by Robert Hsu | April 12, 2012 11:58 am
The behind-the-scenes upheaval in the Chinese government will have implications for U.S. based companies with Asian, and more specifically, Chinese operations, or those that depend on Chinese consumers for growth.
Here is a look at recent developments in the market for 5 of the companies we follow:
Paragon Financial Limited issued a report arguing that Agrium (NYSE:AGU) should gain on rising corn and oilseed prices. The weaker-than-normal oilseed supply due to South American droughts is responsible for pushing up prices, which should entice North American farmers to devote more acreage to growing the crops. Corn and oilseeds demand more fertilizer than most crops, so farmers who switch will be spending more money on products like Agrium’s.
Apple (NASDAQ:AAPL) supplier5 U.S. Stocks To Follow in China Hon Hai Precision Industry also known as Foxconn, announced plans to raise the wages of employees in Taiwan “significantly” following several employee suicides in 2010 and a fatal explosion at one of their plants in 2011. The company, which employs more than 1 million people in China, had already raised the salaries of all of its assembly line workers in China since Feb. 1 and made improvements to its facilities that include safety nets in worker dormitories. I think the Foxconn plans would improve public perception of both Apple and Foxconn.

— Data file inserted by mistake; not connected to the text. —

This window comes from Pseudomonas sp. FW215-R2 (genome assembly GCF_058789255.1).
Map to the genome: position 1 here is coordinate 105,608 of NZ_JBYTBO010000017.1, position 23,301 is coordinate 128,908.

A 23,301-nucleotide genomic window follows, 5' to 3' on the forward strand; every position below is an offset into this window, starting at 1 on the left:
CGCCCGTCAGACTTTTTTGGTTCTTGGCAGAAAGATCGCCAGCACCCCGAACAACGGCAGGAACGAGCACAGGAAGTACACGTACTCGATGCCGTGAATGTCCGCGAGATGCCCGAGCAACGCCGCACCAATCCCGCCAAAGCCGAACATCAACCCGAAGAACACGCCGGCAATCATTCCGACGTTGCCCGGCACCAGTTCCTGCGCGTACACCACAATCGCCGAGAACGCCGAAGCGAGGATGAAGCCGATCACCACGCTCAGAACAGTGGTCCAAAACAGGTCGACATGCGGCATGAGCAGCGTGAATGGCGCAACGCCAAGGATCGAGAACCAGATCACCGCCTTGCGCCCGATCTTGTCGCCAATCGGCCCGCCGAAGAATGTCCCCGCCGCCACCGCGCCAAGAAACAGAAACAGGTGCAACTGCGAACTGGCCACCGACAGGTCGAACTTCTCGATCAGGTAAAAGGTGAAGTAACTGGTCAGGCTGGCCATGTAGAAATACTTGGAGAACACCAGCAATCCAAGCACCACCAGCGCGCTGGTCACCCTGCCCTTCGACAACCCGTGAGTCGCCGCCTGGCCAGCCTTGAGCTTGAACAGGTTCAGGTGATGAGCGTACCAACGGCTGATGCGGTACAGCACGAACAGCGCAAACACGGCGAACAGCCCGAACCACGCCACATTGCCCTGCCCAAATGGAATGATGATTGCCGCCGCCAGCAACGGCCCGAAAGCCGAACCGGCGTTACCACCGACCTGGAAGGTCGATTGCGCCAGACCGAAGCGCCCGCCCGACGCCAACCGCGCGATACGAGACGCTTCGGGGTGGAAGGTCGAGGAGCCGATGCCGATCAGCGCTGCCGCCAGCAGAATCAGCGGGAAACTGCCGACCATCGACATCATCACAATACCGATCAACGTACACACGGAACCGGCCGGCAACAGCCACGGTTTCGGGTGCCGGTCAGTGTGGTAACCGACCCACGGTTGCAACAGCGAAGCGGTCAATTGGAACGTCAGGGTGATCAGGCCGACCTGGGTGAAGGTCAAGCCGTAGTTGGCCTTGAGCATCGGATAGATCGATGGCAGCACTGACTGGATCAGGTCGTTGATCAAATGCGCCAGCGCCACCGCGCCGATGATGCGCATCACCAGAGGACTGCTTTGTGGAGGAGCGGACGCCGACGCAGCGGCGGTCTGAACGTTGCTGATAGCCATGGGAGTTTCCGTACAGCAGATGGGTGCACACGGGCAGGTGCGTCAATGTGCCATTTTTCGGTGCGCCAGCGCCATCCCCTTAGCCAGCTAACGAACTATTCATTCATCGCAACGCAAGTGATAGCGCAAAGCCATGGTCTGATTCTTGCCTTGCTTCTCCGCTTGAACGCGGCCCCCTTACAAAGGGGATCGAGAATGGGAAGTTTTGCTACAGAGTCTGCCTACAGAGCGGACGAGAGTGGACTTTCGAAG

Las Vegas Sands‘ (NYSE:LVS) gambling revenue for Macau last month increased 24.4% year over year to $3.1 billion, in line with analyst expectations. The key driver of growth in Macau’s gambling market is still the steady flow of gamblers from mainland China. Wall Street analysts are forecasting a growth rate of 11% to 25% for 2012. I agree with this projection.
At the Boao Forum for Asia Conference on Sunday, John Culver, president of the China and Asia Pacific branch of Starbucks (NASDAQ:SBUX), confirmed that Starbucks is planning to expand China into its second-largest market by 2014. He claimed that Starbucks will exceed 1,500 stores across China by 2015. Starbucks successfully expanded into 13 Chinese cities during fiscal year 2011 and opened a store every four days, on average.
Sina (NASDAQ: SINA) resumed its comment function for its micro blogging service after a three-day-long ban. Following the coup rumors I discussed last week, Sina and other similar services were ordered to suspend the ability of users to comment on messages posted by other readers for three days. While the stock is down over the past week, I don’t think the ban has a meaningful negative impact. Sina’s micro blogging remains the leading public communication channel in China.
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